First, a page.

Whiskey Tango Foxtrot

One of my biggest pet peeves is when a good movie is sold and/or publicized as something it is not. You can’t help but be a little disappointed when you discover that the movie is nothing like what you were promised. While this type of bait and switch might help to bring in audiences, it often takes a second viewing to truly appreciate the movie for what it actually is. Tina Fey’s new movie, Whiskey Tango Foxtrot, falls into this exact predicament.

Whiskey Tango Foxtrot has been advertised as a laugh out loud comedy about a blundering woman, navigating through the early stages of the Afghanistan war, trying to make it as a war correspondent. However, the film is really an interesting look at the high you experience when you are successful at your job. That sense of satisfaction that comes despite the fact that the job makes you swear, raises the potential of you getting shot at, and causes you to live in an unfamiliar country.

Oh, and sometimes those experiences can be really funny.

Kim Baker (Fey) is a news writer who is tasked with being a correspondent in Afghanistan in 2003. The role consists of her working with a body guard, Nic (Stephen Peacocke), a local interpreter, Fahim Ahmadzai (Christopher Abbott), and a group of marines under Gen. Hollanek’s (Billy Bob Thorton) command. At first Baker cannot help but whine to her boyfriend (Josh Charles) about the various strange things she’s experiencing in the Kabul bubble. However, once she starts to get a taste of success in her work (i.e. filming interesting things blowing up or being shot at) Baker cannot help but continue to crave the high that comes with it.

When not seeking out stories, Baker makes a point to party it up with friend and fellow journalist Tanya Vanderpoel (Margot Robbie) as much as possible. Though Baker and Vanderpoel are two of an extremely small pool of female journalists in Kabul, the film does not dwell on this too much. The thing I like the best about Whiskey Tango Foxtrot is that it isn’t about a woman flailing in a “man’s world.” It’s about the difficulties that come with our societal obsession of getting the next big score (e.g. drugs, deals, connections, awards, etc.). The kinds of sacrifices we are willing to make just to achieve or be a part of that next big win.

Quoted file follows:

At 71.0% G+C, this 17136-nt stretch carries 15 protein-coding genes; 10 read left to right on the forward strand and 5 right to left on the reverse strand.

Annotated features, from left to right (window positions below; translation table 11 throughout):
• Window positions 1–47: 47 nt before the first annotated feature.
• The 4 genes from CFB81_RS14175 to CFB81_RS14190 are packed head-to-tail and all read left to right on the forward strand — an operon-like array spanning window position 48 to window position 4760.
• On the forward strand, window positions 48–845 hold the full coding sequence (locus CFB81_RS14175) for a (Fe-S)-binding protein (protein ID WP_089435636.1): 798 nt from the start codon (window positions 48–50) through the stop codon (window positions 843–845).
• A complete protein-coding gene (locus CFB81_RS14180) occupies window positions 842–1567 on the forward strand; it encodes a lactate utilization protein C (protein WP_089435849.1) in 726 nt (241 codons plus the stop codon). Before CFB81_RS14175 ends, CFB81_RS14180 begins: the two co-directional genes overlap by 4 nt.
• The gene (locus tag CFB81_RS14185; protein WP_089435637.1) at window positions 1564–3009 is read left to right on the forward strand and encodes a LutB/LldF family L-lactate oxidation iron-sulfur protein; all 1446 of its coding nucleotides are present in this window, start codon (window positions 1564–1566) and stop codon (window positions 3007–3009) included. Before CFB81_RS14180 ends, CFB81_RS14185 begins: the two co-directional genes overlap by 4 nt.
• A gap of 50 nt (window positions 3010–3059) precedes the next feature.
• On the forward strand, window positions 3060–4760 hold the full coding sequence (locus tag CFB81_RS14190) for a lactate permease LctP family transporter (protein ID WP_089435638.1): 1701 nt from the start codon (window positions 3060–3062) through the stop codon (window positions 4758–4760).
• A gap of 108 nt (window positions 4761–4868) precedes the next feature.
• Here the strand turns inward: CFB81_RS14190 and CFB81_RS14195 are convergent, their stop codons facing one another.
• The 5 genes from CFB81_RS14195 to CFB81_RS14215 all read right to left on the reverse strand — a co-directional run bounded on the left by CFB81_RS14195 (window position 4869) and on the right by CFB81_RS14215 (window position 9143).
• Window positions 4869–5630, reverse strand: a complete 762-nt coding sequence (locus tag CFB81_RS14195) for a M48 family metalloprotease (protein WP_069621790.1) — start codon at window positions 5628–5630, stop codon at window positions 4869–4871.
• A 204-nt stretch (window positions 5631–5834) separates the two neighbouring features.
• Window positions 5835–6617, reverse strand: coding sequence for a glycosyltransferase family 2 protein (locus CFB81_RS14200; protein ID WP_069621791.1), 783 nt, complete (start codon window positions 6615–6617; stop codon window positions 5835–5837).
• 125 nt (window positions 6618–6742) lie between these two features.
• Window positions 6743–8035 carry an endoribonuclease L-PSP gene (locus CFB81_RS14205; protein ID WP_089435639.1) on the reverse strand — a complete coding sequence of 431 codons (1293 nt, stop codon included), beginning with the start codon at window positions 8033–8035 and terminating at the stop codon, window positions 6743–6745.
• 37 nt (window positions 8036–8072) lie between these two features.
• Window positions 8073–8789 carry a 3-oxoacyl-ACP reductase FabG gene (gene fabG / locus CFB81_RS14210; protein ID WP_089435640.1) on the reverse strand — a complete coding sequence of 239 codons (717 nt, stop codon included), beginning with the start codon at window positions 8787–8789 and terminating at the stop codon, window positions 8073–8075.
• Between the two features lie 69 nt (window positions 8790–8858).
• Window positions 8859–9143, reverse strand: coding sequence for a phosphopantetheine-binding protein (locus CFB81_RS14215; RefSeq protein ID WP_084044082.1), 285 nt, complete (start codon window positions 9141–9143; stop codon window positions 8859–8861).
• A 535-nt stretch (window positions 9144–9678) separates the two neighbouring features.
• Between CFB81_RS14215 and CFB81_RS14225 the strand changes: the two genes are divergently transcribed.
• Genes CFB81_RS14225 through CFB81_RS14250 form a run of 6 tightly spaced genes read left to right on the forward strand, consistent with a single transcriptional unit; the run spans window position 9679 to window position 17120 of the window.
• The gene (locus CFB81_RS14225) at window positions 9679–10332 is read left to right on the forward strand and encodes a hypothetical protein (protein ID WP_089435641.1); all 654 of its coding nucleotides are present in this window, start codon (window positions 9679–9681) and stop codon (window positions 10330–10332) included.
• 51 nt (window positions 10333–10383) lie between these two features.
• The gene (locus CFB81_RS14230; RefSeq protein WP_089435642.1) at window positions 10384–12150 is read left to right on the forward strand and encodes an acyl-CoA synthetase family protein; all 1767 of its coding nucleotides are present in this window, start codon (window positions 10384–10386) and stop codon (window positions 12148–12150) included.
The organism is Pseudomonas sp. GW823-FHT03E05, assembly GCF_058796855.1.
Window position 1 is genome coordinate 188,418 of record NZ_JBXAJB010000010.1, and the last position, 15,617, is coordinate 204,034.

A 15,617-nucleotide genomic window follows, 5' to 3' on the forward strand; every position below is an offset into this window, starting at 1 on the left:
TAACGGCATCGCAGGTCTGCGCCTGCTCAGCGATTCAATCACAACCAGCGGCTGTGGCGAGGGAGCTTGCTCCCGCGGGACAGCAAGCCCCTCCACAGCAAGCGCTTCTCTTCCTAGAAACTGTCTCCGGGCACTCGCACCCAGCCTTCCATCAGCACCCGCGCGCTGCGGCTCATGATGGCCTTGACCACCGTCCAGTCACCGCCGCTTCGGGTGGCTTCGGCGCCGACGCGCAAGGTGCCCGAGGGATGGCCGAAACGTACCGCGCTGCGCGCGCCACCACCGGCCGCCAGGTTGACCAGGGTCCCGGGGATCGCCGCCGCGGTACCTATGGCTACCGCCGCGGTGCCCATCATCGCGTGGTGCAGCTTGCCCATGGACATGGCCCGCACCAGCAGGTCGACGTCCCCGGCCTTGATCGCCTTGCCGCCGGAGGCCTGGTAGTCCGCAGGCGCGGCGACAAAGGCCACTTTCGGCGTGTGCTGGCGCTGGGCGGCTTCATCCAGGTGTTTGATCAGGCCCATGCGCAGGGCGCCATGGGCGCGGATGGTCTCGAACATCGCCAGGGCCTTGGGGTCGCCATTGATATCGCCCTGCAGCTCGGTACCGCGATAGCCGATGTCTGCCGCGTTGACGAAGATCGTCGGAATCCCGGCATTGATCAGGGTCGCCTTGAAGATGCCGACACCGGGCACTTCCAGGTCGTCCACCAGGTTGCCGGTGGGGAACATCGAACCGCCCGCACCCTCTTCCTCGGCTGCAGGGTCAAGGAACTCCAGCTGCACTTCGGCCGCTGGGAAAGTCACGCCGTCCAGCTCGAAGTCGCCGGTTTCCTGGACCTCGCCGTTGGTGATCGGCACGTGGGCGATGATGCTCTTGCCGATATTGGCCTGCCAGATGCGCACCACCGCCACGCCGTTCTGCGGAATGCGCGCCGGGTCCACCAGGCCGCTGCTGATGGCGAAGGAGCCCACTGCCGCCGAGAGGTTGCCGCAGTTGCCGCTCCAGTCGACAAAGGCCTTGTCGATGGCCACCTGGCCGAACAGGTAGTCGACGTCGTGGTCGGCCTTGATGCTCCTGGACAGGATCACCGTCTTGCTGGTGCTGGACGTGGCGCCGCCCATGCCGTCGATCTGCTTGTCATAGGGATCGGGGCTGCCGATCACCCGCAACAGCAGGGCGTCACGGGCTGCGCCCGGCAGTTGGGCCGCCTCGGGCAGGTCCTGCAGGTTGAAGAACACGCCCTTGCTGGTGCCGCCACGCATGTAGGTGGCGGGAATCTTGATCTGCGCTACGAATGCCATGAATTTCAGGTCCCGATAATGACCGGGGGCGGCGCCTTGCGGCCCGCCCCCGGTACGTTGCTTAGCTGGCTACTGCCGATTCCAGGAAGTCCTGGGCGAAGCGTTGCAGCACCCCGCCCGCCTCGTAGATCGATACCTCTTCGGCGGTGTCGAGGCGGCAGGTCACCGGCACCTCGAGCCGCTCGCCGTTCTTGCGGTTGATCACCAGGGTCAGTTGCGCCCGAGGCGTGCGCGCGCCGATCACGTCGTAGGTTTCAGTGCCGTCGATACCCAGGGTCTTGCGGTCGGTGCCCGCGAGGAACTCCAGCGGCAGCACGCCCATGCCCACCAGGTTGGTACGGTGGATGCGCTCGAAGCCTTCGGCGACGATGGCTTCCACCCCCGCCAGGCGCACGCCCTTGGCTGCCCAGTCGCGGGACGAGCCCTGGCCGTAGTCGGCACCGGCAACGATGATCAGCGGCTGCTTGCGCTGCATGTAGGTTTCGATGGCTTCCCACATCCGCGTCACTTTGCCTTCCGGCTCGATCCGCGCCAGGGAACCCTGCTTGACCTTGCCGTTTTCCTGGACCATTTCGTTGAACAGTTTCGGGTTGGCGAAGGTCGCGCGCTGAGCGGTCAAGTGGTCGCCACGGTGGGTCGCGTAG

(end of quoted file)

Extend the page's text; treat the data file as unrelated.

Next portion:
Directors Glenn Ficarra and John Requa are able to deliver these themes in an amusing way. There are several funny moments that simply involve things being blown up. It also helps that they have Tina Fey’s particular brand of self-deprecating humor to play off of. For example, Baker becomes a “10” in Kabul, and is anywhere from a “4-6” in the real world…depending on who is insulting her. However, though there is plenty of comedy to go around, this movie isn’t 30 Rock, Baby Mama, nor is it Sisters. Whiskey Tango Foxtrot is something a little bigger, better, and deeper than all of those. It is a film that deserves to be seen despite how it has been marketed.


  1. I agree. Was pleasantly surprised that it wasn’t a “laugh out loud” comedy and it was great to see Tina Fey show her dramatic chops. I give it a solid B.

  2. Thanks for the review! I am planning on seeing this film this week and I agree, knowing what kind of film you have signed up to watch really aids your enjoyment of it.

  3. I don’t really see whats “funny” about things blowing up. People are dying out there. That’s funny?

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